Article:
Nevertheless, in Soldier’s Home, while the reader does not know exactly what has happened to Krebs during wartime, it is clear that similar to Paul, Krebs has been drastically changed by his experience. After the war, proof of this is seen in Krebs’ lack of interest to interact with his family, find a job or meet a girlfriend despite his family’s encouragement. Does Krebs miss the adrenaline rush from battle? Does he now find life at home mundane? The phrase “It was not worth it.” (p. 3 and 4) is repeated three times throughout the story and demonstrates Krebs’ complacency. Likewise, the lines, “He did not want any consequences. He did not want any consequences ever again. He wanted to live along without consequences.” (p. 3) reveals Krebs’ feelings of disconnect to his former life. Moreover, Krebs’ stolid response to his mother’s question of whether he loves her, “I don’t love anybody” (p.6) ultimately demonstrates his level of detachment and desire not to engage in meaningful relationships with others. 

By the same token, when Paul visits home on leave, he says “I ought never to have come here. Out there I was indifferent and often hopeless… I was a soldier, and now I am nothing but an agony for myself, for my mother, for everything that is so comfortless and without end.” (p. 185). From this quote, we see the isolation Paul feels from the life he once knew. Paul’s isolation is very similar to the alienation Krebs inflicts on himself. We can make assumptions that Krebs’ reasons for distancing himself from society are different to Paul’s. Perhaps one has nightmares of the atrocities he witnessed, while the other morbidly reminisces the excitement he felt on the front lines. Either way, the result is the same. Neither Paul nor Krebs is capable of living as they did pre-WWI.

To summarize, while Paul (an Axis soldier) and Krebs (fighting for the victorious Allies) might differ in how they perceived their time in battle, both are clearly changed in a significant way from their WWI experience. Both Paul Baümer and Harold Krebs are tragic characters who (ironically) find they no longer fit into the societies they left home to protect. Ultimately in contrast to Krebs, who survives the war, Paul dies on an unexceptional day described as “All quiet on the Western Front” (p. 296). Nevertheless, it can be argued that both protagonists are casualties of war.

Personal response All Quiet on the Western Front

  • Make connections with yourself and the people you know. Do the characters and experiences depicted in the story remind you of yourself, or some aspect of yourself, or of people you know? How? Explain.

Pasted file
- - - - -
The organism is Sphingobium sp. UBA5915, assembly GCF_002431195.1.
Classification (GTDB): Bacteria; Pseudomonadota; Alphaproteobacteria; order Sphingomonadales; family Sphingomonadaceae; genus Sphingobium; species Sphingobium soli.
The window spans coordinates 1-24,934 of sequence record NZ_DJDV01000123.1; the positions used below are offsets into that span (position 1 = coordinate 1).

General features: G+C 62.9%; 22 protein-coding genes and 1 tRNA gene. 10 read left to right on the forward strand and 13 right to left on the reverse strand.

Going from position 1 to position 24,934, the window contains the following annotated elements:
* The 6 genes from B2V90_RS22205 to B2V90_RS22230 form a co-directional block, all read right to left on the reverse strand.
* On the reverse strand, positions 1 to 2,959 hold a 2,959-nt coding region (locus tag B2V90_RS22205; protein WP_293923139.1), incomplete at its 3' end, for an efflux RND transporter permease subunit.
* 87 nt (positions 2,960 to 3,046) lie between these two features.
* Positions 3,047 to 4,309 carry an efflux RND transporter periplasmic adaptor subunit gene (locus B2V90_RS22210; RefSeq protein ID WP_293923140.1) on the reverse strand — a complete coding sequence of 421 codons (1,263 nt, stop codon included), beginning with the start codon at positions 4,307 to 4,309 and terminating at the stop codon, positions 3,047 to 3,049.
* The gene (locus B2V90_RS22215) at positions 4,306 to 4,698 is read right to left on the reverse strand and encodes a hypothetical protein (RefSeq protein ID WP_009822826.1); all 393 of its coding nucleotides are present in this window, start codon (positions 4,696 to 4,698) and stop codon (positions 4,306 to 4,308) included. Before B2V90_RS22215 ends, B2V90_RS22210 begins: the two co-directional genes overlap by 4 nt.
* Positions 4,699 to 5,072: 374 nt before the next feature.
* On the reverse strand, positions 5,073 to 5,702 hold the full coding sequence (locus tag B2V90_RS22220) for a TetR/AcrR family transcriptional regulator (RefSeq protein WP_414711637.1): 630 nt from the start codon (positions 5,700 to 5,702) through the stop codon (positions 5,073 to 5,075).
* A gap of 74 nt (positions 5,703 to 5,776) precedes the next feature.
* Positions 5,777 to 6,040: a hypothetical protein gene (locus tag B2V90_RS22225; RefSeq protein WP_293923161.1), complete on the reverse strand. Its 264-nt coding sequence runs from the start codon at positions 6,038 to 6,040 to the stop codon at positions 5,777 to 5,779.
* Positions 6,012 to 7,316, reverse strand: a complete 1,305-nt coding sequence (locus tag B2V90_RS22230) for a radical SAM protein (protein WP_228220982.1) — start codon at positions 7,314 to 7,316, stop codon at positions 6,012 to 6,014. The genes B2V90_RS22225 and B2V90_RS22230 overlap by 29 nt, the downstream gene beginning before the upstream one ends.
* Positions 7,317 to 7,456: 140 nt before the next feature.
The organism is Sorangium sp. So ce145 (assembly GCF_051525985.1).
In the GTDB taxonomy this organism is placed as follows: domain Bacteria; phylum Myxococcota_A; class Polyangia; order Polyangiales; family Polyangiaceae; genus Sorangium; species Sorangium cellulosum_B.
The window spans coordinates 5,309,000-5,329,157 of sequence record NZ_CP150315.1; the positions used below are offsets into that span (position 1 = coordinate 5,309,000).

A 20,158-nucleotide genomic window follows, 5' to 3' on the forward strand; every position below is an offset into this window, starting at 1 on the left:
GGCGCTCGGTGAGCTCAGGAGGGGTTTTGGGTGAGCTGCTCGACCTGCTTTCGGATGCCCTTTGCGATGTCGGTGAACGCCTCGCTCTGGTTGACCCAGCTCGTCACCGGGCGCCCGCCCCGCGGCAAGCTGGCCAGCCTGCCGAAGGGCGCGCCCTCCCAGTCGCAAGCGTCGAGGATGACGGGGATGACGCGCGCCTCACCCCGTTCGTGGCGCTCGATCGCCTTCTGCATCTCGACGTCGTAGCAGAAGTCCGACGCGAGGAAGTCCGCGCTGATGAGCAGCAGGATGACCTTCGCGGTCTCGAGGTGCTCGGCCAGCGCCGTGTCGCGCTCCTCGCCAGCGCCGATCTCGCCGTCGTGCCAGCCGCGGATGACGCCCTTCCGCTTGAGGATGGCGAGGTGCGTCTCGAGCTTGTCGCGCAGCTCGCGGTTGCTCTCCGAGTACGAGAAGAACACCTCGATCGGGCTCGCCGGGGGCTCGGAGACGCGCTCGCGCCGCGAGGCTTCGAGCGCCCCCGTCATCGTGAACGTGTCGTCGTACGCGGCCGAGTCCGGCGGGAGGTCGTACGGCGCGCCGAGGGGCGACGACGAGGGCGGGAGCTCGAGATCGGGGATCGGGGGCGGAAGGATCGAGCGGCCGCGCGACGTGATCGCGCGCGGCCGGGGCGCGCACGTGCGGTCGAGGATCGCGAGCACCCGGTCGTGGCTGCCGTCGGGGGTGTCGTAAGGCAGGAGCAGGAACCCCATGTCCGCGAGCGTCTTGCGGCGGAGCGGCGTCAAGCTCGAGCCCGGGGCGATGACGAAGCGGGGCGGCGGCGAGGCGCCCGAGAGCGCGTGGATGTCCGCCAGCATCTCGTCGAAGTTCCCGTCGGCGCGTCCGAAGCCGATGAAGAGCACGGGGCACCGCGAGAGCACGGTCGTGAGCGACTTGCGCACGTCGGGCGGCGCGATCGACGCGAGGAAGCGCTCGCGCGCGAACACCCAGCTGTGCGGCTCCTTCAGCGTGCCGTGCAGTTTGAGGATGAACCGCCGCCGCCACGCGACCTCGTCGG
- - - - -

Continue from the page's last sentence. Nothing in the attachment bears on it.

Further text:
In All Quiet on the Western Front, E. M. Remarque’s characters Paul, Müller, Kropp, and Leer are buddies from school that I found myself relating to. Just like my friends and I, they hang out, talk about what is going on in their lives and complain about their old teachers. In many ways, they are four teenage guys who remind me of myself and my friends. Paul describes some of their time together playing cards, “These are wonderfully care-free hours. … We set the lid of the margarine tub on our knees and so have a good table for a game of skat. … One could sit like this forever.” (p. 9). From this example, I can connect with Paul’s experience, and think of Friday nights hanging out at Will’s house with a group of friends. Similar to Paul and his friends, we can spend hours together happily playing ping pong, pool and talking.

On the other hand, while Paul and his friends might share some similarities with me and my buddies, there also exists glaring differences. Specifically, Paul and his friends are German soldiers on the front lines during WWI. As Paul explains, “All four are nineteen years of age, and all four joined up from the same class as volunteers for the war.” (p. 3). Personally, I cannot imagine living in a country at war and enlisting with my friends. Moreover, I believe Paul’s descriptive account of his face to face encounter with an enemy soldier is so far removed from anything myself or my friends have ever experienced or could relate to. 

This is the first time I have killed with my hands, whom I can see close at hand, whose death is my doing. Kat and Kropp and Müller have experienced it already, when they have hit someone; it happens to many in hand-to-hand fighting especially-  

But every gasp lays my heart bare. This dying man has time with him, he has an invisible dagger with which he stabs me: Time and my thoughts (p.221). 

While I have studied WWI from history books, passages such as this make me connect with the realities of war in a far more personal and visceral way. It is a brutal realization to know that literally millions of casualties from both the Allies and the Central Powers were just teenagers like my friends and me. From reading Remarque’s novel and developing empathy for Paul and his friends, I now think historical fiction can be very powerful. Not only has All Quiet on the Western Front given me insight into the life of young soldiers experiencing the atrocities of war, it also motivates me to advocate for peace.

About me

Hello, my name is Finn. I was born in Toronto, then lived in London, UK before moving to Vancouver Island. Drawing is one of my favourite things to do. I also really like swimming, especially in tropical places.

This year in English, I hope to work on creative writing. I’d also like to read books in class written by diverse authors (not only a western, male perspective).